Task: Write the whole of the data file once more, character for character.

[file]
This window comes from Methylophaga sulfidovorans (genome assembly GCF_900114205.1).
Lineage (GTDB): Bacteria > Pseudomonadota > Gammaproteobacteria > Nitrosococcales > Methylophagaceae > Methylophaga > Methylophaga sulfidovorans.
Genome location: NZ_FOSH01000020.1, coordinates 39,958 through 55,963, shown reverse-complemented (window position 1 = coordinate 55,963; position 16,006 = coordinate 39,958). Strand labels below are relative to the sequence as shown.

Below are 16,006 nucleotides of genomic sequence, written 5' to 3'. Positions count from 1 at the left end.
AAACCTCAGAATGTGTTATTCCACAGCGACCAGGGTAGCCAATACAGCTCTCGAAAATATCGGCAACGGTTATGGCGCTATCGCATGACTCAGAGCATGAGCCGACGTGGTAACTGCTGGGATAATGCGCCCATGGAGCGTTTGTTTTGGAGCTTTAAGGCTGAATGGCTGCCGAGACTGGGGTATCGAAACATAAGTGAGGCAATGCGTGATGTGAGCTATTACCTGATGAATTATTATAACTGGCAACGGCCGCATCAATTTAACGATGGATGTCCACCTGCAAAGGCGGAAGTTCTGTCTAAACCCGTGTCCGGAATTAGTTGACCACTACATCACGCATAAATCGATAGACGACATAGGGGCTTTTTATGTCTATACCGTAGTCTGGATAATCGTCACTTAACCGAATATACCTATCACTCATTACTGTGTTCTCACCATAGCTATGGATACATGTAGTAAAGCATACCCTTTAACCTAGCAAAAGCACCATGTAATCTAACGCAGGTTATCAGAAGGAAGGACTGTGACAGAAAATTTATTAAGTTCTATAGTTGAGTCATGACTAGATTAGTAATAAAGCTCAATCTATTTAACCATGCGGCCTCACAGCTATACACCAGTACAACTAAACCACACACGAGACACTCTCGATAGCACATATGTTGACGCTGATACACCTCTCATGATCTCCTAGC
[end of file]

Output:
This window comes from Methylophaga sulfidovorans (genome assembly GCF_900114205.1).
Lineage (GTDB): Bacteria > Pseudomonadota > Gammaproteobacteria > Nitrosococcales > Methylophagaceae > Methylophaga > Methylophaga sulfidovorans.
Genome location: NZ_FOSH01000020.1, coordinates 39,958 through 55,963, shown reverse-complemented (window position 1 = coordinate 55,963; position 16,006 = coordinate 39,958). Strand labels below are relative to the sequence as shown.

Below are 16,006 nucleotides of genomic sequence, written 5' to 3'. Positions count from 1 at the left end.
AAACCTCAGAATGTGTTATTCCACAGCGACCAGGGTAGCCAATACAGCTCTCGAAAATATCGGCAACGGTTATGGCGCTATCGCATGACTCAGAGCATGAGCCGACGTGGTAACTGCTGGGATAATGCGCCCATGGAGCGTTTGTTTTGGAGCTTTAAGGCTGAATGGCTGCCGAGACTGGGGTATCGAAACATAAGTGAGGCAATGCGTGATGTGAGCTATTACCTGATGAATTATTATAACTGGCAACGGCCGCATCAATTTAACGATGGATGTCCACCTGCAAAGGCGGAAGTTCTGTCTAAACCCGTGTCCGGAATTAGTTGACCACTACATCACGCATAAATCGATAGACGACATAGGGGCTTTTTATGTCTATACCGTAGTCTGGATAATCGTCACTTAACCGAATATACCTATCACTCATTACTGTGTTCTCACCATAGCTATGGATACATGTAGTAAAGCATACCCTTTAACCTAGCAAAAGCACCATGTAATCTAACGCAGGTTATCAGAAGGAAGGACTGTGACAGAAAATTTATTAAGTTCTATAGTTGAGTCATGACTAGATTAGTAATAAAGCTCAATCTATTTAACCATGCGGCCTCACAGCTATACACCAGTACAACTAAACCACACACGAGACACTCTCGATAGCACATATGTTGACGCTGATACACCTCTCATGATCTCCTAGC